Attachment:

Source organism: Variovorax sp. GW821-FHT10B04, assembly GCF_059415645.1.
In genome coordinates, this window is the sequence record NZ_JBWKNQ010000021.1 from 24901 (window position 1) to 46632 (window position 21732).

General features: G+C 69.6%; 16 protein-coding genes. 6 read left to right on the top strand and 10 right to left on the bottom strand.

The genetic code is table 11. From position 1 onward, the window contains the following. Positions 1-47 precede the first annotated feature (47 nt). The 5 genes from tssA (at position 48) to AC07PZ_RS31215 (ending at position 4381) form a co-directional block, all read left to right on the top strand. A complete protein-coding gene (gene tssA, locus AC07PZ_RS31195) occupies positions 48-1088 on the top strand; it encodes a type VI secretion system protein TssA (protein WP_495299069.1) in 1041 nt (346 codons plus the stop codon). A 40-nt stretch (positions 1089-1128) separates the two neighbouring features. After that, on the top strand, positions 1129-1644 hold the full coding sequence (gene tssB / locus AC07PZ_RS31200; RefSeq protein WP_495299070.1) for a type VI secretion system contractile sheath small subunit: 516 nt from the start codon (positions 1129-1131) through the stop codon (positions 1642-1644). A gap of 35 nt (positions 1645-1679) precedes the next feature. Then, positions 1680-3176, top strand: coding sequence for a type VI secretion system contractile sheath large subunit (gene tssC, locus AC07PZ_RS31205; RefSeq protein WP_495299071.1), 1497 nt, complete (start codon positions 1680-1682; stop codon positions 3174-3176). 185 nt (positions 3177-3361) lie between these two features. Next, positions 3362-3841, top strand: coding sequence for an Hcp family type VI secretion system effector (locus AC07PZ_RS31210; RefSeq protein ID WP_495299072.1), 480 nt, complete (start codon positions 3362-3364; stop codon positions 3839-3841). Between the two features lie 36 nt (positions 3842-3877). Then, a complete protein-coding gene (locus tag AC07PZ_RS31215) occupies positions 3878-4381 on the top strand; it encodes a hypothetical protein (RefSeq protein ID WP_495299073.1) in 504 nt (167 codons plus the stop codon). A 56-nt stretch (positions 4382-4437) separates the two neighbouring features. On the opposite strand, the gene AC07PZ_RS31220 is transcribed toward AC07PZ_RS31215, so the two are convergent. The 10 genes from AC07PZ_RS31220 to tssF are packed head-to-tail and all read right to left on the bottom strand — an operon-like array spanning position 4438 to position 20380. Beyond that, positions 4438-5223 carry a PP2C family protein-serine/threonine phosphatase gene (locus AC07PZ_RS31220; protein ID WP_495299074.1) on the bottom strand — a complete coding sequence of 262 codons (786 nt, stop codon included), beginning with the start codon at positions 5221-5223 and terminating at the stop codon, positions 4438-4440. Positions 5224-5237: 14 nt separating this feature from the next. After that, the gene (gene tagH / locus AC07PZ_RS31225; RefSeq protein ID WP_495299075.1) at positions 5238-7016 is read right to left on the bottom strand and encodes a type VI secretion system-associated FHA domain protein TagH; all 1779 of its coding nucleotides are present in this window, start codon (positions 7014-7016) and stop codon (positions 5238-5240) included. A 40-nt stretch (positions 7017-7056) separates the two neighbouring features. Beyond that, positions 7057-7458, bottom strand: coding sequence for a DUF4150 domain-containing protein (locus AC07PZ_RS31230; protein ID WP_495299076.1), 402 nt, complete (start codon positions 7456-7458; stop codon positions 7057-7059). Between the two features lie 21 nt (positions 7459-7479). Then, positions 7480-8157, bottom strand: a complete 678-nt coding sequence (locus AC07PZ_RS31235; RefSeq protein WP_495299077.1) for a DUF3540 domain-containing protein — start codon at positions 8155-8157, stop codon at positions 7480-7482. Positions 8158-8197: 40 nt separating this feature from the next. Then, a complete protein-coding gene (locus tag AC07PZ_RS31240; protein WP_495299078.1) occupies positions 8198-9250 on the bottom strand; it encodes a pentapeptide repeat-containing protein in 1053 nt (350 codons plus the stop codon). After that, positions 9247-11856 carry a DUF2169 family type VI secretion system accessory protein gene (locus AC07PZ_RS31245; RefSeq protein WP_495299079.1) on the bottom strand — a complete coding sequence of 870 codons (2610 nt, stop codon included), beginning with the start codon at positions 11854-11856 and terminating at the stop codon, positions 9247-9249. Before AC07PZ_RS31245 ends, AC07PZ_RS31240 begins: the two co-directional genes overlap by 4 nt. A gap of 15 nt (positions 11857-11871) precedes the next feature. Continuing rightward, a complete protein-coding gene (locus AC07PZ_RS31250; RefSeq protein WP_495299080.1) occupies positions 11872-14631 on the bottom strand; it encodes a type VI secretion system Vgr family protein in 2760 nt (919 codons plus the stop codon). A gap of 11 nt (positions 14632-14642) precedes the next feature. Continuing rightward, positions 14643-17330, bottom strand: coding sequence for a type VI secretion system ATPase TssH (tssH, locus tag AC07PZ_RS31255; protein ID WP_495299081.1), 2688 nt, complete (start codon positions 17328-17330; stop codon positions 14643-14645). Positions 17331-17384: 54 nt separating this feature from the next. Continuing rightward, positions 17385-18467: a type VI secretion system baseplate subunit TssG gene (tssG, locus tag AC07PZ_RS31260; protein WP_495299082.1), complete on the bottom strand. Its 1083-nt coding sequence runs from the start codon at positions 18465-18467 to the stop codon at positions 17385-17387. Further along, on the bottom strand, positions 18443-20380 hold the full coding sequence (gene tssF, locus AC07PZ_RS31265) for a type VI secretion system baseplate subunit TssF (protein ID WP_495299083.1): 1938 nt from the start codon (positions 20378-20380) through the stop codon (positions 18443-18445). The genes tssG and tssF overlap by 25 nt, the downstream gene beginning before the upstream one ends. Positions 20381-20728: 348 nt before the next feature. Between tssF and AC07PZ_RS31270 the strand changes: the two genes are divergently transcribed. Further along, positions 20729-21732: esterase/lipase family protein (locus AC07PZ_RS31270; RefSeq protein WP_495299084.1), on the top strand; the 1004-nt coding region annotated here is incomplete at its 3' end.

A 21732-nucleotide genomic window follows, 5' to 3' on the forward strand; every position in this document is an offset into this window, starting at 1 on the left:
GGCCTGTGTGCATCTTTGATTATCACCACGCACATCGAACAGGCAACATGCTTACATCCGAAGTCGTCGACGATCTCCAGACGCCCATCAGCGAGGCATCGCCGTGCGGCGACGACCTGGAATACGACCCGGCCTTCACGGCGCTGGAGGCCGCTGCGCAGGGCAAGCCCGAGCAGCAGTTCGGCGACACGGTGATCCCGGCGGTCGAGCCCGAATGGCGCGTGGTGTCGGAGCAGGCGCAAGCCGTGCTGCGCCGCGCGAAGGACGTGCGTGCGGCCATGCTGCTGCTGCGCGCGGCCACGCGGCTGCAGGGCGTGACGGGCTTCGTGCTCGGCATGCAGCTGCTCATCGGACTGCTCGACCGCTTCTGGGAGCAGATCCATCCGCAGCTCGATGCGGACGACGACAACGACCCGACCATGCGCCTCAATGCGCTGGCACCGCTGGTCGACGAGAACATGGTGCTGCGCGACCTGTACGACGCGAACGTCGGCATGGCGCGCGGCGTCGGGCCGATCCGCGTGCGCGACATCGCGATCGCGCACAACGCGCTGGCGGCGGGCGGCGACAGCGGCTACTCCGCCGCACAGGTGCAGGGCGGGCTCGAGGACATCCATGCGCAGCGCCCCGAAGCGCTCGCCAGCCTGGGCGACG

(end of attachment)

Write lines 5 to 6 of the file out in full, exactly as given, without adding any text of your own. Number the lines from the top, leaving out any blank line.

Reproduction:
A 21732-nucleotide genomic window follows, 5' to 3' on the forward strand; every position in this document is an offset into this window, starting at 1 on the left:
GGCCTGTGTGCATCTTTGATTATCACCACGCACATCGAACAGGCAACATGCTTACATCCGAAGTCGTCGACGATCTCCAGACGCCCATCAGCGAGGCATCGCCGTGCGGCGACGACCTGGAATACGACCCGGCCTTCACGGCGCTGGAGGCCGCTGCGCAGGGCAAGCCCGAGCAGCAGTTCGGCGACACGGTGATCCCGGCGGTCGAGCCCGAATGGCGCGTGGTGTCGGAGCAGGCGCAAGCCGTGCTGCGCCGCGCGAAGGACGTGCGTGCGGCCATGCTGCTGCTGCGCGCGGCCACGCGGCTGCAGGGCGTGACGGGCTTCGTGCTCGGCATGCAGCTGCTCATCGGACTGCTCGACCGCTTCTGGGAGCAGATCCATCCGCAGCTCGATGCGGACGACGACAACGACCCGACCATGCGCCTCAATGCGCTGGCACCGCTGGTCGACGAGAACATGGTGCTGCGCGACCTGTACGACGCGAACGTCGGCATGGCGCGCGGCGTCGGGCCGATCCGCGTGCGCGACATCGCGATCGCGCACAACGCGCTGGCGGCGGGCGGCGACAGCGGCTACTCCGCCGCACAGGTGCAGGGCGGGCTCGAGGACATCCATGCGCAGCGCCCCGAAGCGCTCGCCAGCCTGGGCGACG